Farmer Auto Village

Nurburgring record for WRX STI

The new 2011 Impreza WRX STI sedan, which is due to arrive in New Zealand later this year has achieved Subaru's fastest-ever lap time at Germany's famed Nurburgring racetrack.

Four-time World Rally Champion Tommi Makinen recorded a time of seven minutes, 55 seconds - four seconds faster than Subaru's previous best time, set in 2004.

Fuji Heavy Industries Ltd. (FHI), the manufacturer of Subaru cars, has released footage of Makinen's drive on the Subaru Global website http://www.subaru-global.com/home.html.

Subaru has been using the world's toughest motor racing circuit, the Nordschleife course at the Nurburgring since 1992, for advanced research and development, plus tests of the Impreza WRX and WRX STI models.

Major changes to the MY11 Impreza WRX STI include chassis and suspension set-up. Tests at the Nurburgring demonstrated its supreme overall dynamics and linear behaviour.

"The car was controllable with precise and faithful handling even on tricky corners. I could easily predict the car's behaviour. That is exactly what Subaru is offering: confidence," said Makinen.

Technical changes to the four-door Impreza WRX STI will also be carried over to the five-door hatchback model.

Subaru has a history of advanced research and development at the Nurburgring. It started in the late 1980s, evaluating suspension and tyres for the first generation Legacy.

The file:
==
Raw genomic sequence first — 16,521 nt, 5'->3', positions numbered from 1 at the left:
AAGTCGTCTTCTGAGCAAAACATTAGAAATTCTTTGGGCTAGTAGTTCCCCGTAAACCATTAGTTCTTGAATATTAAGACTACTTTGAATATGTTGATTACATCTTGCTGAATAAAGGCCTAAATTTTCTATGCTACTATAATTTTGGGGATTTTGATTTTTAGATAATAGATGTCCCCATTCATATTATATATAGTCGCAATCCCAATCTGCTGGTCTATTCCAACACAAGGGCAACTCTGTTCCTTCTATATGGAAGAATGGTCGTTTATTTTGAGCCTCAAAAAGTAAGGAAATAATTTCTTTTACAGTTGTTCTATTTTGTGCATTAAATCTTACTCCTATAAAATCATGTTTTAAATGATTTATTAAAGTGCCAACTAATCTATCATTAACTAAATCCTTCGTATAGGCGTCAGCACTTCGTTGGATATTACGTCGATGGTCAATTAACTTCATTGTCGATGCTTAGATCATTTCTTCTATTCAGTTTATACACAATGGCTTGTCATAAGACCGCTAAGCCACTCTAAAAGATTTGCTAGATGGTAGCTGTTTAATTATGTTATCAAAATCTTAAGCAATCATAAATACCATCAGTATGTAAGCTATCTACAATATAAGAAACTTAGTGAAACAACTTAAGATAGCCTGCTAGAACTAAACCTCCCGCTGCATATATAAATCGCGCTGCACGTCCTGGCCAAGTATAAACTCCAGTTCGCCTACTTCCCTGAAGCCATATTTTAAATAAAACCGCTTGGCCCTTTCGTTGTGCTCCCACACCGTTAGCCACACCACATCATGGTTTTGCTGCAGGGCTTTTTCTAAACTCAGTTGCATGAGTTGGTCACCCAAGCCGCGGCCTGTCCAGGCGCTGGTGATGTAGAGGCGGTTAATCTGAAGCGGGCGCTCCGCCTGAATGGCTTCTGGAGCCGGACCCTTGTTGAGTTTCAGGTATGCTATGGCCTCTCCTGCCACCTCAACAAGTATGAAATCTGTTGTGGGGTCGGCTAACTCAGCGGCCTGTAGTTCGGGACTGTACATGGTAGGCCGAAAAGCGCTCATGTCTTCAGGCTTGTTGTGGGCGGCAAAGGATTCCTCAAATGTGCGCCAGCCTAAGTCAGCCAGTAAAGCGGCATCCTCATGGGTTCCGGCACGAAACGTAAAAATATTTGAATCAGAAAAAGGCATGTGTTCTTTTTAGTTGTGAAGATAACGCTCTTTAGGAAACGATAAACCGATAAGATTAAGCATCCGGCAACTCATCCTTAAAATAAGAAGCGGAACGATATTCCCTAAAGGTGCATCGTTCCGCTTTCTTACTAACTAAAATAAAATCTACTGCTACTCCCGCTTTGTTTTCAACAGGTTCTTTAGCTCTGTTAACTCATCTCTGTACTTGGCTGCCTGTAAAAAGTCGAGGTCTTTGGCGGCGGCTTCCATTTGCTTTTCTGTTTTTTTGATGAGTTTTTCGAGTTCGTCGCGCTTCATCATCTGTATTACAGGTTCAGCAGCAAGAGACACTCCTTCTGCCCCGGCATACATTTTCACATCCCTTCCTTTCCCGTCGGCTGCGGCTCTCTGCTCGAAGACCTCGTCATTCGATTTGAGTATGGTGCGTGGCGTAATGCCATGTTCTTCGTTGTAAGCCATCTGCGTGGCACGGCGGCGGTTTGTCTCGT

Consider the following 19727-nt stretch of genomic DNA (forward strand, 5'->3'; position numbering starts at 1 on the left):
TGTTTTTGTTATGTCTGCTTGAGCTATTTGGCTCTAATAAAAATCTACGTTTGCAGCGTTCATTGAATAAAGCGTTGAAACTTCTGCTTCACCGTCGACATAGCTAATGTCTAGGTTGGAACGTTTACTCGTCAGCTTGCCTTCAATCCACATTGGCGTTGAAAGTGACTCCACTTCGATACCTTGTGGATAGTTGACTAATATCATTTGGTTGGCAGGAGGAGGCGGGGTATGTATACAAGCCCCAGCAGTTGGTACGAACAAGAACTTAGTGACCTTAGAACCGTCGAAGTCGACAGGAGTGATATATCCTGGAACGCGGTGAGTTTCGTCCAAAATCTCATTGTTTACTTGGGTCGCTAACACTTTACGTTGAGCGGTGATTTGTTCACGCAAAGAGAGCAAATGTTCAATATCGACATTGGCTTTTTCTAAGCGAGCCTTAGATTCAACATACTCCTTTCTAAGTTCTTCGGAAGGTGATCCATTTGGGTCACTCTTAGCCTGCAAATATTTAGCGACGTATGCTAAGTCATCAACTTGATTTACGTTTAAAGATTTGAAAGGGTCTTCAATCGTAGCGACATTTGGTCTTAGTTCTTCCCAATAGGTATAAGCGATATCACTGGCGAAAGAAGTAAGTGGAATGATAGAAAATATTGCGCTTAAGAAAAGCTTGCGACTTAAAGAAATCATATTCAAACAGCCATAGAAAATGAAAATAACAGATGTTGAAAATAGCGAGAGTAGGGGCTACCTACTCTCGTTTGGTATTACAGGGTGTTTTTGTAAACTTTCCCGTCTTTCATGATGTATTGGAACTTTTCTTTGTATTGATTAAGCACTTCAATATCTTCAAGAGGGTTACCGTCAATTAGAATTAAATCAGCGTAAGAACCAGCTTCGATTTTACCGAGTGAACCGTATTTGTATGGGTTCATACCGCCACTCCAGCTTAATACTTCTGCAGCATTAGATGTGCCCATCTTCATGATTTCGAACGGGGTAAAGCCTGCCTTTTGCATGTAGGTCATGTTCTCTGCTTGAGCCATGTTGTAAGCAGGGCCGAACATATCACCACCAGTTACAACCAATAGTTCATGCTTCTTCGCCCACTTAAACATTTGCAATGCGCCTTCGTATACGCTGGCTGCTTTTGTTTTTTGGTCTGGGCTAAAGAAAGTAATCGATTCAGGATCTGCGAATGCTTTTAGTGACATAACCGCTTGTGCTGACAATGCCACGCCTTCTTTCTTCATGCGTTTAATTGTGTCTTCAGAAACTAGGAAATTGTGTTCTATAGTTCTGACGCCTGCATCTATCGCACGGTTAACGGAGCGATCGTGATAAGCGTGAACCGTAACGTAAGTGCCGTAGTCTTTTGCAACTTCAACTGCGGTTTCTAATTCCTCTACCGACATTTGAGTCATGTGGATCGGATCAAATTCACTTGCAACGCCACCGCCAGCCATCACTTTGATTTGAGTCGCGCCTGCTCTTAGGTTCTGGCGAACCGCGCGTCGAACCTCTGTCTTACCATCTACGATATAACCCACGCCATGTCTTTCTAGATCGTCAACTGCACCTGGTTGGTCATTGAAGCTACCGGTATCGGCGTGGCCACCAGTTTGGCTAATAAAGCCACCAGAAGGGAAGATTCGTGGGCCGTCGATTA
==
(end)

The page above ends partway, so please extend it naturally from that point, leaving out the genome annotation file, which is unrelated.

In 1992 Subaru first tested the Impreza WRX there. Since then, Impreza WRX STI test vehicles have run the 20.8 km Nordschleife course at the Nurburgring. It is well known as the most difficult racetrack in the world, with more than 160 turns, and 300 metres difference in altitude.

The Nurburgring is regarded as the ultimate proving ground for auto manufacturers and Subaru has chosen it for many years in development of the WRX STI, to offer sheer excitement and unique driving feel.

The fastest driving at the track requires totally balanced superior vehicle performance, underpinned by Subaru's consistent development philosophy: enjoyable, reliable, safe and secure driving with high performance, leading to driving confidence.

The first test took place with the prototype Impreza WRX in 1992. Subaru engineers were stunned at the severe characteristics of the course. The front part of the vehicle was heavily stressed, especially on severe ups and downs. Subaru engineers realised the insufficient braking and suspension ability, and learned the importance of greater rigidity in the car's front. The vehicle, nevertheless, achieved a lap time of 8:28:93, thanks to its lightweight body and excellent stability, via Subaru's Symmetrical All-Wheel Drive (AWD) system.

After the introduction of WRX STI in 1994, the prototype WRX STI version III was tested at the course in 1996, recording 8:10:75, 18 seconds faster than the 1992 time. Engine output was increased with improved turbocharger and intercooler.

Transmission and brakes were also refined. Four-piston front and two-piston rear brake calipers were adopted, on the basis of past testing experience at the track. This eventually led to the adoption of Brembo brakes.